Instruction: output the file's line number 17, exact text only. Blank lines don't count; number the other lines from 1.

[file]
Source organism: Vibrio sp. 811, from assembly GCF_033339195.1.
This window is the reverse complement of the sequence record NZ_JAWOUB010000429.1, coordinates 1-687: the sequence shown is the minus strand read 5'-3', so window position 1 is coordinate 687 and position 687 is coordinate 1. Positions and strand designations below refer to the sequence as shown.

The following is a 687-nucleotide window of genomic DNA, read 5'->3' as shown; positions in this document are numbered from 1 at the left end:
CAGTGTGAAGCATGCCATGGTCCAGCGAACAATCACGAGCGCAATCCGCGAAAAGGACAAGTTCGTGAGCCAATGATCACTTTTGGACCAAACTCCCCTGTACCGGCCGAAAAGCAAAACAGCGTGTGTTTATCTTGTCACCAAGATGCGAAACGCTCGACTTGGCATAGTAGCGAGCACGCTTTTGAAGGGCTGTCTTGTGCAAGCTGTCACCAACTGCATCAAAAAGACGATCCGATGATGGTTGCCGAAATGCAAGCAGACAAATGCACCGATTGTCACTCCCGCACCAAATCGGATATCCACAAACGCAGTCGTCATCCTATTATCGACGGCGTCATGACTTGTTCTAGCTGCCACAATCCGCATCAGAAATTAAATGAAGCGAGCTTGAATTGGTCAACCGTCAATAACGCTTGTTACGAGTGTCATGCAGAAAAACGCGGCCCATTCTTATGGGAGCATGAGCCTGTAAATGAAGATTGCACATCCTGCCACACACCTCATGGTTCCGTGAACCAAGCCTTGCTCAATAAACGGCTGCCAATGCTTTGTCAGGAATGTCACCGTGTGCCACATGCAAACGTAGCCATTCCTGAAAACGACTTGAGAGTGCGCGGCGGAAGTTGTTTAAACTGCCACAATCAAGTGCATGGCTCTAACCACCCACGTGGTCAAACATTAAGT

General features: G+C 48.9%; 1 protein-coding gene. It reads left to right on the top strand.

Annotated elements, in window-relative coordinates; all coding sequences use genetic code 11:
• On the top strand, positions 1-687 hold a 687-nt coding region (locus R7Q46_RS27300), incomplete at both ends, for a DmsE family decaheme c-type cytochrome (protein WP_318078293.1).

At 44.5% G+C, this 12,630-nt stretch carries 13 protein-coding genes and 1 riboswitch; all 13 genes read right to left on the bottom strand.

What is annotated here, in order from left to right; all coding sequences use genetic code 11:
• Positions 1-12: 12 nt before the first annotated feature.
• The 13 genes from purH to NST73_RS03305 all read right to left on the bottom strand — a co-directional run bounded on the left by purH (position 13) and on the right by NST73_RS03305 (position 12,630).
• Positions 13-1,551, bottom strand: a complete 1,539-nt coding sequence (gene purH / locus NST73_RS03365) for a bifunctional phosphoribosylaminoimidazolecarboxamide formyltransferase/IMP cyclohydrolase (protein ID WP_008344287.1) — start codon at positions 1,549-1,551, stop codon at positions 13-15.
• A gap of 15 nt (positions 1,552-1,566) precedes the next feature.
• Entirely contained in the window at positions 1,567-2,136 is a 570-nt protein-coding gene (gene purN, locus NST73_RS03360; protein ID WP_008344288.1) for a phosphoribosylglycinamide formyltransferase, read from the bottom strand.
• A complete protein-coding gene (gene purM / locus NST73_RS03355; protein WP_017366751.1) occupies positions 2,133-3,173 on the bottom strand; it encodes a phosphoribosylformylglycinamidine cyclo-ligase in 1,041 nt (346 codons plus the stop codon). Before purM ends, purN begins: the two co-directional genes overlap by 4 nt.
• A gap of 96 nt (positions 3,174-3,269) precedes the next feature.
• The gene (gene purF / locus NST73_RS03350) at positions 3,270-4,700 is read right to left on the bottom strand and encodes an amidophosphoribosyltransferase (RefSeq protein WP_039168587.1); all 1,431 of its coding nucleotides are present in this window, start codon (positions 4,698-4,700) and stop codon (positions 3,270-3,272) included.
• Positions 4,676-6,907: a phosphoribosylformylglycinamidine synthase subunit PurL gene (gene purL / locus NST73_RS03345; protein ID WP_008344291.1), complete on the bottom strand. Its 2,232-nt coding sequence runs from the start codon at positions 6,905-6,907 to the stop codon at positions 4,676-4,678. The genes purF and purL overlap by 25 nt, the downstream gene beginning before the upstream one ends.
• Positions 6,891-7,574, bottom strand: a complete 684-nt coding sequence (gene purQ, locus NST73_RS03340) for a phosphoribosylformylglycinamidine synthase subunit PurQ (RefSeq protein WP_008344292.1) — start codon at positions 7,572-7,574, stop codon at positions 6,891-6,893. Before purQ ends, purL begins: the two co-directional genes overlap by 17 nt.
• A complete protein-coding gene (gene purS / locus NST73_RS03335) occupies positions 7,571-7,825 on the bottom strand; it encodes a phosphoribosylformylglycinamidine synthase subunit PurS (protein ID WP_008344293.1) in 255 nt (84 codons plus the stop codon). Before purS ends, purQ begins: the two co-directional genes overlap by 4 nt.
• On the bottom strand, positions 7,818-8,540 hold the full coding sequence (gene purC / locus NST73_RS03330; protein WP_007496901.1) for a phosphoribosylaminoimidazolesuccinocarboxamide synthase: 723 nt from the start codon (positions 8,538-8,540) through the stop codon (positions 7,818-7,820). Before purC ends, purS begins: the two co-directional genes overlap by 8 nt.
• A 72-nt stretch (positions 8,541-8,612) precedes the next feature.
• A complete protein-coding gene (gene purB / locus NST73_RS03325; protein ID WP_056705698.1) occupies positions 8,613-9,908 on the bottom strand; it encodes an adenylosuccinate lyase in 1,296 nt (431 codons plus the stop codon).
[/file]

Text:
• The gene (gene purF / locus NST73_RS03350) at positions 3,270-4,700 is read right to left on the bottom strand and encodes an amidophosphoribosyltransferase (RefSeq protein WP_039168587.1); all 1,431 of its coding nucleotides are present in this window, start codon (positions 4,698-4,700) and stop codon (positions 3,270-3,272) included.